She created LPGA Tour history in March as the second person to score a hole-in-one on a par 4. Lee aced the 16th at Aviara Golf Club – with a 5-wood from 234 yards – in the third round of the Kia Classic (just two months after Ha Na Jang’s 218-yard albatross in The Bahamas).

Lee captured her second LPGA Tour title in April at the Lotte Championship on the Hawaiian island of Oahu. She fired a blistering final round of 8-under 64 to become the fifth player in LPGA history to win twice before her 20th birthday, joining Marlene Hagge, Sandra Haynie, Lexi Thompson and Lydia Ko.

In Brazil, Lee witnessed the reintroduction of women’s golf’s to the Olympics after a 116-year absence. After tieing for seventh in Rio, she finished equal second at the Manulife LPGA Classic in Canada.

Then in a sign of growing maturity, Lee produced a wire-to-wire victory at the Blue Bay LPGA on China’s Hainan Island where she repelled a challenge from the world’s hottest golfer, Thailand’s Ariya Jutanugarn.

Lee won twice – and should probably have won four times – as she accumulated $US1,213,902 to finish 12th on the LPGA moneylist.

The big improvement came with the flatstick. Lee ranked fifth in Putts per Green In Regulation compared to 23rd in 2015. That helped her shoot 41 rounds in the 60s (compared to 31) while her scoring average improved to 70.42 (from 70.88).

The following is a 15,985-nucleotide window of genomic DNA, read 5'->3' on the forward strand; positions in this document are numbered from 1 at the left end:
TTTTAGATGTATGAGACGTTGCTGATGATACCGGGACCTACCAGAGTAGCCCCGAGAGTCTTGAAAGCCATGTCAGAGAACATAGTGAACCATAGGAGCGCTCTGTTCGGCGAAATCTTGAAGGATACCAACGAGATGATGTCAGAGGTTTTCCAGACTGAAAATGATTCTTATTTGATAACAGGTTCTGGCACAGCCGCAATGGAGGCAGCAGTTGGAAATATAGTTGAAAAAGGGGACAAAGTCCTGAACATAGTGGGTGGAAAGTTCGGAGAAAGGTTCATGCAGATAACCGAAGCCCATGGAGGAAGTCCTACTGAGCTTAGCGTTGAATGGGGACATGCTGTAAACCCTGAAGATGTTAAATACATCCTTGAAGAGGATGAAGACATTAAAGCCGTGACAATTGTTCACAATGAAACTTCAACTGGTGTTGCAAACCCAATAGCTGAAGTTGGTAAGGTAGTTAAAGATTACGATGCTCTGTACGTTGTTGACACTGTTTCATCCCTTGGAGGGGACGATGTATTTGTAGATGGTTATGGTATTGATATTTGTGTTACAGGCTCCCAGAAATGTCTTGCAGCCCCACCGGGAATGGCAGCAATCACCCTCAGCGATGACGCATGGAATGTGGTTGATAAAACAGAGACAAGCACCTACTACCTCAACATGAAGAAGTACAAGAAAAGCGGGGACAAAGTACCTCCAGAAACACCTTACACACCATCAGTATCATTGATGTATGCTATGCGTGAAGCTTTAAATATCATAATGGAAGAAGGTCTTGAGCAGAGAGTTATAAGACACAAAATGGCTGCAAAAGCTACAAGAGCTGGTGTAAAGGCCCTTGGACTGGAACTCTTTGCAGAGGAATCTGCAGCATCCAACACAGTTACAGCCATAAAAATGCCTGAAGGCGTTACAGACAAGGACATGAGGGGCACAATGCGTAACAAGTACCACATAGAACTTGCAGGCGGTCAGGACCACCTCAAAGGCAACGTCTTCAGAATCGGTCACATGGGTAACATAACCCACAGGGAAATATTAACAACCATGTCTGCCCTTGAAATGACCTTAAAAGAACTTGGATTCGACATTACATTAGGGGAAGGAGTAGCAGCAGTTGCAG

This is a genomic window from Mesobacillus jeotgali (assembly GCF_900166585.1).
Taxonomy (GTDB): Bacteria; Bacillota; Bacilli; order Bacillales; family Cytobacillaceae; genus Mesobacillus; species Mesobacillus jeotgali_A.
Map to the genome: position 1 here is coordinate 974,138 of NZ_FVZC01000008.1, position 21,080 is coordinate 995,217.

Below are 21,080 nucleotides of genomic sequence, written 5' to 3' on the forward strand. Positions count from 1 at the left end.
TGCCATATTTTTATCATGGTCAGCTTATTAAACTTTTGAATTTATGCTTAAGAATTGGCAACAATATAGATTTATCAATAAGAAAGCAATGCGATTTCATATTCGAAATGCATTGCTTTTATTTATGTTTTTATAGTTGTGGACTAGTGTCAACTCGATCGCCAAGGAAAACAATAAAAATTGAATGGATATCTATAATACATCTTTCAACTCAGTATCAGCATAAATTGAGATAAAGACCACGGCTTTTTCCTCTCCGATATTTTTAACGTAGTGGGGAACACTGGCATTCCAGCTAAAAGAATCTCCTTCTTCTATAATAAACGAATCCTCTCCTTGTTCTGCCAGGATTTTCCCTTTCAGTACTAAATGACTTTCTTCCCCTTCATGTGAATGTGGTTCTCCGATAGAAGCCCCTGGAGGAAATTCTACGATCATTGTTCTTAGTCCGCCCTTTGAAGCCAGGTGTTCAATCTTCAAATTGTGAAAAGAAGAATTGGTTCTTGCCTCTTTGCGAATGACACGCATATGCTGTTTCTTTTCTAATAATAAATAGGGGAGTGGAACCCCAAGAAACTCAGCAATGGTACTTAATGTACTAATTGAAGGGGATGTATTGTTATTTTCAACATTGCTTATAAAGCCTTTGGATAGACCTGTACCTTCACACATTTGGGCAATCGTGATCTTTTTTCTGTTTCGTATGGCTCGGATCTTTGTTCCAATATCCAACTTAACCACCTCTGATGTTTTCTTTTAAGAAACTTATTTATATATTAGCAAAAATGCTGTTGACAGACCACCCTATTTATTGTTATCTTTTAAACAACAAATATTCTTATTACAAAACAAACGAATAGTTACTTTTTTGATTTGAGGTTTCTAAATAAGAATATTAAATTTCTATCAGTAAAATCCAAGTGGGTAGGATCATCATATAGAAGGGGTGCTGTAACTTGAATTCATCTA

Recent Winners

2015: Minjee Lee
2014: Karrie Webb
2013: Karrie Webb
2012: Stacey Keating
2011: Karrie Webb

Amateur Player of the Year

Curtis Luck

Curtis Luck

Gregarious, self-assured and with a penchant for growing and admirin’ beards. Curtis Luck is the type of character that golf craves. And he can play golf, too.

In an extraordinary year, the hirsute 20-year-old from Perth:

• Triumphed at the WA Open to become the third amateur winner in 25 years;

• Tied for fifth to be low amateur at the ISPS Handa Global Cup on the Japan Golf Tour;

• Won the United States Amateur Championship, demolishing Brad Dalke 6&4 in the final at Oakland Hills to earn invitations to the Masters, US Open and British Open;

• Helped Australia claim its fourth Eisenhower Trophy in Mexico where he combined with Cameron Davis and Harrison Endycott to win the World Amateur Teams Championship by an astonishing 19 strokes;

• Willed himself to victory at the Asia-Pacific Amateur Championship in Korea where he overhauled a seven-stroke deficit on the final day to beat countryman Brett Coletta by a shot.

“I think it is the greatest stand-alone amateur season from anyone in the history of Australian golf,” says Golf Australia’s high-performance director Brad James. “To accomplish what he’s accomplished – not only at the amateur level but also the professional level – it’s a standout season.”